Today (Dailah’s 7th birthday) we were in the main lodge at camp for breakfast. Every few minutes a camp counselor would come up to Dailah, pick her up and twirl her around, whisper something in her ear and then put her back down. She always came away from these experiences with a really big grin.
Multiple times a day I recognize how blessed we are to live at camp. Though it certainly has its drawbacks, there are far too many good things that outweigh those less than optimal things.
Zach will often come home with stories about specific counselors. Things they have been through in their lives, hardships they have overcome. I’m constantly surprised by these stories because to me these beautiful people are just part of our camp family.
It occurred to me the other reason I was surprised these young adults were sometimes the kids in school who felt out of place is because camp is a place where the ragamuffins all feel welcome. As I looked around the lodge I saw people from every gender (including one transexual), race and nationality. We have tattooed people, the super religious, gay/lesbian/bisexual, long hair and short hair. We have the choir peeps and the jocks. The sorority/fraternity and the bookworm. And though they have their fair share of squabbles they all coexist in this amazing space of love and acceptance.
Zach told me at one of his supervisor meetings they were discussing dress codes and had settled on a basic uniform. Then he said, “Look, I think this makes sense for the other Y’s. It looks professional and welcoming. If you want us to do that at camp, I absolutely will. But at camp we are different. We like that about each other. These counselors come to camp because they are loved for all of their uniquenesses. That extends from their hair to their piercings to the way they dress. I don’t want that to go away because I think the kids that come to camp can sense that. I think they see our counselors and know that this might be the only place in the world where they fit in. So I’ll do what you ask here but I’m hopeful you’ll let that continue.”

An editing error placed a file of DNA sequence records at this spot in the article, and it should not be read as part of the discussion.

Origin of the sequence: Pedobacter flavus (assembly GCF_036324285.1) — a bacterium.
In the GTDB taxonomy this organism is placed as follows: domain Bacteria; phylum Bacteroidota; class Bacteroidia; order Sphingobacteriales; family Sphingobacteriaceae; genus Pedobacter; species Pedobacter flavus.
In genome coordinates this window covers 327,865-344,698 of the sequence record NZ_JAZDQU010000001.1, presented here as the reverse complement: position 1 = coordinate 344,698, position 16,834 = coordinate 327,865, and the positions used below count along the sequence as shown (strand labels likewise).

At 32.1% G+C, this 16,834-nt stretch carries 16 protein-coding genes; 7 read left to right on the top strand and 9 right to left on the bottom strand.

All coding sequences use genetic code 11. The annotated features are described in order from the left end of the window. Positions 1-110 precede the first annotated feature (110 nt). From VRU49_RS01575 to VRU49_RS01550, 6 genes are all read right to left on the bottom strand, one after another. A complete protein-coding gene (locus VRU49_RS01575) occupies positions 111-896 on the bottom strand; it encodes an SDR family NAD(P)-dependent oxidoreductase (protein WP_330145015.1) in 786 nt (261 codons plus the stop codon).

Perhaps that’s what I love most about camp. I see a teenage male wearing a makeshift cape to camp and no one teasing him for it. I read the notes from campers to counselors thanking them for making them feel loved beyond anything they had previously experienced, I read the Father’s Day card to Zach from a teenage girl who had never known the love of a dad until Zach “Maverick” came into her life.
Because I’m not in the thick of the day-to-day operations (that can often bog down and make one forget the experiences of camp) I get to stand in awe of the powerful transformations that happen in both counselor and camper. I get to think about and pray for these counselors who become my children’s aunties and uncles for months (sometimes years!) at a time. Once in awhile I even get to lament the fact that I was never able to experience these same things when I was their age.
But my overwhelming feeling is that of gratitude that there is a place for us all. I love knowing that there are still pockets of our culture that celebrate differences rather than judge them. And I am so grateful I live here and am a witness to it every day.
So grateful my ragamuffin family lives in a community where we are accepted and are part of a tiny revolution of people trying to love the previously felt unloveable.
I love this, Tesi! I want to visit camp, someday. What an incredible place, filled with incredible people!!
Community in action in your own backyard. Which more than makes up for your lack of privacy and peace and quiet, right? I love this, because it rings so true. I remember going to camp and being close friends with people who would never have spoken to me in the hallways of high school. I’m so glad your kids get to grow up in that community.
That sounds amazing. I want to come to camp.